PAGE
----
So let us talk today about Kolmanskop, the famous diamond mine, 10km away from Luderitz, which is located South West of the country.
The great diamond rush was mostly between 1908 and 1914. In 1912, Kolmanskop was producing a million carats a year, or 11.7% of the world total diamond production. The diamonds were small but of high quality.
The Germans shipped most of the equipment/material from Germany, in particular to build houses in Kolmanskop. There was a butcher, a baker, a post office, an ice factory, they had a little train that would deliver the ice and lemonade to the houses every morning.
Fresh water was brought by rail. They also had electricity, a police station (camels were used frequently for their patrols), one of the first X-Ray machines (for medicinal purposes and also to check that they did not swallow diamonds), a skittle alley.
European opera groups even came to perform. There were avant-garde for the time, and it must have been quite an eccentric life in the middle of the desert. There were about 300 Germans, 40 children and they employed 800 local Namibians who were living further away.
To have a feel of what life must have been back then, Marianne Coleman, who was a little girl at the time, and the daughter of a foreman at Kolmanskop, recalled:
“One of my early childhood memories is of labourers being sent out with empty jam jars, a small spade and a hand broom, returning later in the day with jars filled with diamonds.
We had a post office there, and that was our link to the outside world. Post was delivered late on Friday afternoons.
We did not have refrigerators but cooler chests. I remember the ice man doing his rounds delivering ice blocks every day.
The butcher was Mr. Zirkler, and the baker was Mr. Brechlin. Every morning on his way to work, father would drop off his daily order at the store, bakery, or butcher. Fresh bread or rolls, meat and other groceries were delivered before noon. Mr. Zirkler made the best smoked Vienna sausages you could imagine. In the store one could buy home made fudge and toffees. Behind the store was a playground for the children. There was a large workshop, a huge depot, a carpentry shop, offices and stables.
We had a painter from Germany who painted the insides of the houses with fabulous patterns and designs. We had a seawater swimming pool. The water was pumped all the way from Elizabeth Bay. The overflow water was used on the plant and for cleaning purposes. There were bathing huts around the pool, birthday parties were held there, and on Sundays, weather permitting, the band played and we all had a jolly time.
There was a primary school with a playground complete with swings and merry-go-round. At the top of a sand-dune hill was a reservoir which served a dual purpose. It provided the mining plant with water for the washing and treatment operations and was also used as a swimming pool by the residents of Kolmanskop. Sea water was pumped through a long pipeline from Elisabethbucht 28 kilometres away.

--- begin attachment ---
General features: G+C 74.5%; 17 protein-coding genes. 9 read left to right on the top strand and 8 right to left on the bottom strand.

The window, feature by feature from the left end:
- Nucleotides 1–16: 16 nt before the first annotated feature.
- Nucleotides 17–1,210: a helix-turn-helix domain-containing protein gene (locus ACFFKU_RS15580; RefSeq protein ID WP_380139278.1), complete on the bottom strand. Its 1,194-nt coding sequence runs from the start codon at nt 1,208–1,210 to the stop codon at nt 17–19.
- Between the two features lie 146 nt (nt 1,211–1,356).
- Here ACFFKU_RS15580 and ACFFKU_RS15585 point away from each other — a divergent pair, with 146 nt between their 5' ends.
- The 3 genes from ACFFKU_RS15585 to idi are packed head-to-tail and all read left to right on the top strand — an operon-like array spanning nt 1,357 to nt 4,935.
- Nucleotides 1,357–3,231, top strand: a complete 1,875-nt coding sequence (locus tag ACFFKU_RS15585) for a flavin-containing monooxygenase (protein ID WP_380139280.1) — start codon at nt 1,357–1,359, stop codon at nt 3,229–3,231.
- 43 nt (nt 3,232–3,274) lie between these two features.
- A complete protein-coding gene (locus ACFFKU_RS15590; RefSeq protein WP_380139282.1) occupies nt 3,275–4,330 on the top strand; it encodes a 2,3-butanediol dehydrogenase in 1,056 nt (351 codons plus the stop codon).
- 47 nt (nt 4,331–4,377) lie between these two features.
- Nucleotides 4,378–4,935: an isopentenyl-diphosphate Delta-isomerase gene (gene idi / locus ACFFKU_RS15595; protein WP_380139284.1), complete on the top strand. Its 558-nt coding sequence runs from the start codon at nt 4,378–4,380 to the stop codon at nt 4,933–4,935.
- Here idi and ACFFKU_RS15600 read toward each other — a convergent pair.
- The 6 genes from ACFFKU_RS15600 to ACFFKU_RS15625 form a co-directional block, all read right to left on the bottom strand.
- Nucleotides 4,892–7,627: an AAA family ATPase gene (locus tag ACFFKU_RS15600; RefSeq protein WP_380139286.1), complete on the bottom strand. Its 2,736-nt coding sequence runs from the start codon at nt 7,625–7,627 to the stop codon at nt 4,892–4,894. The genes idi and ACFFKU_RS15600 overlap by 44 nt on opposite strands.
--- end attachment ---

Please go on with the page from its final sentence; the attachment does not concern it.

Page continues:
In 1910 they built a central power station in Luderitz to supply electricity to the diamond fields.
Housing, electricity and fuel were provided free by the company, which also maintained a well-built hospital. The hospital had one of the finest X-ray plants in Southern Africa.
The hospital also had its own wine cellar. The wine was moreover used medicinally. One of the two resident doctors Dr. Kraenzle, believed that patients recovered more speedily if they received some stimulation in the form of a little wine or Champagne.
In 1927 a magnificent new recreation centre was built where many functions and forms of entertainment were held. It had perfect acoustics, designed by an expert from Germany. There was also a gymnasium and film showings, a bowling alley, a casino and a theatre. Theatre groups, musicians and artists came regularly.
Working hours on the mine was nine hours every day for six days a week, with only special days like Easter or Christmas, New Year, etc, being given off. In the early days church services were held in the school building.
Wages were good and virtually everything was free, including company houses, milk deliveries and other fringe benefits.
It was difficult to keep a pet, but we had an ostrich which pulled a little sleigh over the sand. An ostrich is not a docile beast and I remember the terror from housewives as we careered along. The ostrich stopping every now and again to pinch and eat anything that it could find. Nevertheless, the ostrich and sleigh was used at Christmas time to bring father Christmas and some presents…”
Unfortunately, I have not found a picture of Marianne or information about her life afterwards.
Today Kolmanskop is a little treasure for photographers and history lovers.
Intensive mining depleted the area by the 1930s when new diamond fields were found further South. People left in droves, abandoning homes and possessions. By 1956 Kolmanskop was completely abandoned.
Today there are still some diamond mines but most of the production of diamonds is from marine extraction.
Namdeb Diamond Corporation (Pty) Limited is owned in equal shares by the Government of the Republic of Namibia and De Beers.
De Beers conduct marine-based diamond recovery around 120 to 140m below sea level in the Atlantic Ocean off the Namibian coast. They operate a fleet of 6 vessels, capable of exploring for and retrieving diamond-bearing materials from the seabed and processing them to a diamond-rich concentrate.
On De Beers website, it says that Namibia has the richest known marine diamond deposits in the world, estimated at more than 80 million carats.
If you fancy coming to Namibia and would like to bring some diamonds back home, only cut diamonds are legal.